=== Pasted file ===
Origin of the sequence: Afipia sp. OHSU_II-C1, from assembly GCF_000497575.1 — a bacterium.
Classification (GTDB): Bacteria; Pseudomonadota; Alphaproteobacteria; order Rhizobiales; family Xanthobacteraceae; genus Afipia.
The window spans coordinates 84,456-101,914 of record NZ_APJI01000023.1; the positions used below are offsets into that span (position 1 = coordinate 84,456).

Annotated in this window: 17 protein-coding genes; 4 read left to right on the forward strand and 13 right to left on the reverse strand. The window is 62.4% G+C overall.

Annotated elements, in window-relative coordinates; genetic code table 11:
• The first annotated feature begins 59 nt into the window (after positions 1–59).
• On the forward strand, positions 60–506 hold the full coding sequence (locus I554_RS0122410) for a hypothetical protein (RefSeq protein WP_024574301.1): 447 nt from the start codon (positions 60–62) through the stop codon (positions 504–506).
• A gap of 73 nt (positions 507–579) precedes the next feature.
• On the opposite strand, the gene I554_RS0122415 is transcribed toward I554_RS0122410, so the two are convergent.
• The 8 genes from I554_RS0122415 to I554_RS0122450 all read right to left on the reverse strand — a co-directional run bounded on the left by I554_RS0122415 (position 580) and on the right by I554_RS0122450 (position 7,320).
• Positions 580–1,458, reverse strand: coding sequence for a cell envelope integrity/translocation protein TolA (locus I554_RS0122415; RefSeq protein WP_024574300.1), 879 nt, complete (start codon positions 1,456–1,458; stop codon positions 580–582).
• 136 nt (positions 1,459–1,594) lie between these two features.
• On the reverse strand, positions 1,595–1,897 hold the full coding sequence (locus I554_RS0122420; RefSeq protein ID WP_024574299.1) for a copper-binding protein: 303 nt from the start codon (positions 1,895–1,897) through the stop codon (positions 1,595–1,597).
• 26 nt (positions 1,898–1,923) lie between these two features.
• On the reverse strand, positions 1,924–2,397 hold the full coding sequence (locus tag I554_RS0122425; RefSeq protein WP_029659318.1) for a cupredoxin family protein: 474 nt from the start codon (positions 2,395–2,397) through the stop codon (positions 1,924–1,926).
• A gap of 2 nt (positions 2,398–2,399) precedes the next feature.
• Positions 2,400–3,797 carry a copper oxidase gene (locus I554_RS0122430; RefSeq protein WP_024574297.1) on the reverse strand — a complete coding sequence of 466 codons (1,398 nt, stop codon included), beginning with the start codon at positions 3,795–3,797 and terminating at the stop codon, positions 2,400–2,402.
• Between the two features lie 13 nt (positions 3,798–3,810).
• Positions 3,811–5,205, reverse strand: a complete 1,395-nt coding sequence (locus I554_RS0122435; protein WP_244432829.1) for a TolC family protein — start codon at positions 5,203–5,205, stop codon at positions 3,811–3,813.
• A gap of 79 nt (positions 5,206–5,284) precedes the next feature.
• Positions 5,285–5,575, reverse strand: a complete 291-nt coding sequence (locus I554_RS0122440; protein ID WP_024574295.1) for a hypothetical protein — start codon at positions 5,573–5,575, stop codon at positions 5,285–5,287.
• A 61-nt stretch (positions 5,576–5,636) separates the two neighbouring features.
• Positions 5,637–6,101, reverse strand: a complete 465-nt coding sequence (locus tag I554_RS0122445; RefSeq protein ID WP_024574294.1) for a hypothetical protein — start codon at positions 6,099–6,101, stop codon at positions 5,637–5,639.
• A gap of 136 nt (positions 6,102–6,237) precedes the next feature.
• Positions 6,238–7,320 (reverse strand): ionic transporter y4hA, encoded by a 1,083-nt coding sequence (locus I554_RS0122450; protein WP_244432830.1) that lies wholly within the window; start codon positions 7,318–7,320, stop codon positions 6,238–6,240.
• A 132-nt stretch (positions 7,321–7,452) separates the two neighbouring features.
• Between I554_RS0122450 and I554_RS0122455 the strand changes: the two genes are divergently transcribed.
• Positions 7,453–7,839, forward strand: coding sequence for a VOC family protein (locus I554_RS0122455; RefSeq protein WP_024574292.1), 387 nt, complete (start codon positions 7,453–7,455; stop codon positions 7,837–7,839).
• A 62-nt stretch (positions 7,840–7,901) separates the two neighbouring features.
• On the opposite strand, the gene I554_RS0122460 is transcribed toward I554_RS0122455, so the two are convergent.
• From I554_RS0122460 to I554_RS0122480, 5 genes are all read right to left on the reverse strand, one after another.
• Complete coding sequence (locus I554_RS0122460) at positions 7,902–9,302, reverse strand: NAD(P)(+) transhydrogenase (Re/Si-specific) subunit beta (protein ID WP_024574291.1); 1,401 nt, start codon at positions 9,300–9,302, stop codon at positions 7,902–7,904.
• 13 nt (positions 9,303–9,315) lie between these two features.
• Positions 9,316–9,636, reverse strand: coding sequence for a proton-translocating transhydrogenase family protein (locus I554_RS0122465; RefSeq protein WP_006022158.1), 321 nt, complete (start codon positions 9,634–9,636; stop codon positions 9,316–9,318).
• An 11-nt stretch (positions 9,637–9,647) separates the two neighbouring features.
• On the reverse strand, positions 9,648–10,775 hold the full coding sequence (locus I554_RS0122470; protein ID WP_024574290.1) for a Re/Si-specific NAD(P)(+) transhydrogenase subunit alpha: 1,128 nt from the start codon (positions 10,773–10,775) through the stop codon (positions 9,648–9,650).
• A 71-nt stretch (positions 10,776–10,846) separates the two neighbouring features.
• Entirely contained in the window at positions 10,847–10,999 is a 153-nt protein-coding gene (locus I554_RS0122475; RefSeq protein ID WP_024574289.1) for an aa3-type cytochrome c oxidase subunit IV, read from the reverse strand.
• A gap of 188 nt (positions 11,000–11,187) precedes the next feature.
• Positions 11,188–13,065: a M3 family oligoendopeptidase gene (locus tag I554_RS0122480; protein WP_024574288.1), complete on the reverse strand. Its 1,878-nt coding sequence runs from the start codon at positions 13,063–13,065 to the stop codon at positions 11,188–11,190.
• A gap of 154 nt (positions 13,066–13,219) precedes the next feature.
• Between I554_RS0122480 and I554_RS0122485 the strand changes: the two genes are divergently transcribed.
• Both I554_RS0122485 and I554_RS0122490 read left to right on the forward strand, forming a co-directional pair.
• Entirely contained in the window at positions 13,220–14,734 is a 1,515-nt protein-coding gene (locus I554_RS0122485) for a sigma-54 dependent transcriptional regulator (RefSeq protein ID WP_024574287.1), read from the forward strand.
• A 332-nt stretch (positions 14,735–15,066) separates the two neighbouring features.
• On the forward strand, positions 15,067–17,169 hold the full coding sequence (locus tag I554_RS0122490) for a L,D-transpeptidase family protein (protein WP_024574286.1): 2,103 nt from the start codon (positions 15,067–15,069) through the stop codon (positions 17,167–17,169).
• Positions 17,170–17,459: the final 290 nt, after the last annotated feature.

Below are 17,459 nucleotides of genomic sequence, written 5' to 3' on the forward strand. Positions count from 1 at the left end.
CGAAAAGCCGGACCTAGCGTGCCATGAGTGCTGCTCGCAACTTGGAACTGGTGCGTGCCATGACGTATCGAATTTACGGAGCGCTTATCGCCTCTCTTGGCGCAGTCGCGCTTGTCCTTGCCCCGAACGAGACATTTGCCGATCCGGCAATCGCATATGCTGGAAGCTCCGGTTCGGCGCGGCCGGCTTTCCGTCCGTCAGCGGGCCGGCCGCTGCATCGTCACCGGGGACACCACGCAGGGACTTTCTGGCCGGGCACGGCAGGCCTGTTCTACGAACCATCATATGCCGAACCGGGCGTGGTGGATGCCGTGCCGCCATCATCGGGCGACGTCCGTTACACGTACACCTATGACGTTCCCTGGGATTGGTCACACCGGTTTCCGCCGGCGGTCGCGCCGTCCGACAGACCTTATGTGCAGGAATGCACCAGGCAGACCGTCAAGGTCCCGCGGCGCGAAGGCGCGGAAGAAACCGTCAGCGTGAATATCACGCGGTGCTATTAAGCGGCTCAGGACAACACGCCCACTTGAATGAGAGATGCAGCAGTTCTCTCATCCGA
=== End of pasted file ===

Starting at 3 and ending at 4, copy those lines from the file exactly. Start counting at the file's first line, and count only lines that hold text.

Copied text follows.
The window spans coordinates 84,456-101,914 of record NZ_APJI01000023.1; the positions used below are offsets into that span (position 1 = coordinate 84,456).

Annotated in this window: 17 protein-coding genes; 4 read left to right on the forward strand and 13 right to left on the reverse strand. The window is 62.4% G+C overall.